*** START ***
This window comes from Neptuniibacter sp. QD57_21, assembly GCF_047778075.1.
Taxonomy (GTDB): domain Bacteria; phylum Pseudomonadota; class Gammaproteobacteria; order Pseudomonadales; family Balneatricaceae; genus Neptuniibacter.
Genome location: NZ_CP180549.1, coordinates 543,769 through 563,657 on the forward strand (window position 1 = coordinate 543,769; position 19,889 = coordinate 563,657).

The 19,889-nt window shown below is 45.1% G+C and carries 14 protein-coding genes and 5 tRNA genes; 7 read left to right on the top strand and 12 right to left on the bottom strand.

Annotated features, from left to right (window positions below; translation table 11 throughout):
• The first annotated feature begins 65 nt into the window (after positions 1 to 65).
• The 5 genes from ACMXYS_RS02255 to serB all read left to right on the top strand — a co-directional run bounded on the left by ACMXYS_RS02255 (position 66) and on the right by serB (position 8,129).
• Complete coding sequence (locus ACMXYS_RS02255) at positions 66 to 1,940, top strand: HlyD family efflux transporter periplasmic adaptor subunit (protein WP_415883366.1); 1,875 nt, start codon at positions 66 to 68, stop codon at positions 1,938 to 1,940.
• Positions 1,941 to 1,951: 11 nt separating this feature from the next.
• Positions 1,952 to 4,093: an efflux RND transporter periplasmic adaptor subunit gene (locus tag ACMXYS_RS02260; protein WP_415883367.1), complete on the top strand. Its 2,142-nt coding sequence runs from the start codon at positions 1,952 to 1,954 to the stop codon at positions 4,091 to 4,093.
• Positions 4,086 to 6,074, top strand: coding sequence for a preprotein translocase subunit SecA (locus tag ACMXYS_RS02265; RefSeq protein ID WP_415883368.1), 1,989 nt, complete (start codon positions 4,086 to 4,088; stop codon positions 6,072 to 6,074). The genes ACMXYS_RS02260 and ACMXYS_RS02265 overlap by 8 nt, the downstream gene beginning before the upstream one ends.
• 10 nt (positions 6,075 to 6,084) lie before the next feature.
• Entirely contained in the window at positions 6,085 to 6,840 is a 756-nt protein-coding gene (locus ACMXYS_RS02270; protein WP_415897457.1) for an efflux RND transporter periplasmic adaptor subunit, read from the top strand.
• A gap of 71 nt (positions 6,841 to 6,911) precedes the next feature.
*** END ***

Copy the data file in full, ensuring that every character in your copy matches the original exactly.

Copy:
This window comes from Neptuniibacter sp. QD57_21, assembly GCF_047778075.1.
Taxonomy (GTDB): domain Bacteria; phylum Pseudomonadota; class Gammaproteobacteria; order Pseudomonadales; family Balneatricaceae; genus Neptuniibacter.
Genome location: NZ_CP180549.1, coordinates 543,769 through 563,657 on the forward strand (window position 1 = coordinate 543,769; position 19,889 = coordinate 563,657).

The 19,889-nt window shown below is 45.1% G+C and carries 14 protein-coding genes and 5 tRNA genes; 7 read left to right on the top strand and 12 right to left on the bottom strand.

Annotated features, from left to right (window positions below; translation table 11 throughout):
• The first annotated feature begins 65 nt into the window (after positions 1 to 65).
• The 5 genes from ACMXYS_RS02255 to serB all read left to right on the top strand — a co-directional run bounded on the left by ACMXYS_RS02255 (position 66) and on the right by serB (position 8,129).
• Complete coding sequence (locus ACMXYS_RS02255) at positions 66 to 1,940, top strand: HlyD family efflux transporter periplasmic adaptor subunit (protein WP_415883366.1); 1,875 nt, start codon at positions 66 to 68, stop codon at positions 1,938 to 1,940.
• Positions 1,941 to 1,951: 11 nt separating this feature from the next.
• Positions 1,952 to 4,093: an efflux RND transporter periplasmic adaptor subunit gene (locus tag ACMXYS_RS02260; protein WP_415883367.1), complete on the top strand. Its 2,142-nt coding sequence runs from the start codon at positions 1,952 to 1,954 to the stop codon at positions 4,091 to 4,093.
• Positions 4,086 to 6,074, top strand: coding sequence for a preprotein translocase subunit SecA (locus tag ACMXYS_RS02265; RefSeq protein ID WP_415883368.1), 1,989 nt, complete (start codon positions 4,086 to 4,088; stop codon positions 6,072 to 6,074). The genes ACMXYS_RS02260 and ACMXYS_RS02265 overlap by 8 nt, the downstream gene beginning before the upstream one ends.
• 10 nt (positions 6,075 to 6,084) lie before the next feature.
• Entirely contained in the window at positions 6,085 to 6,840 is a 756-nt protein-coding gene (locus ACMXYS_RS02270; protein WP_415897457.1) for an efflux RND transporter periplasmic adaptor subunit, read from the top strand.
• A gap of 71 nt (positions 6,841 to 6,911) precedes the next feature.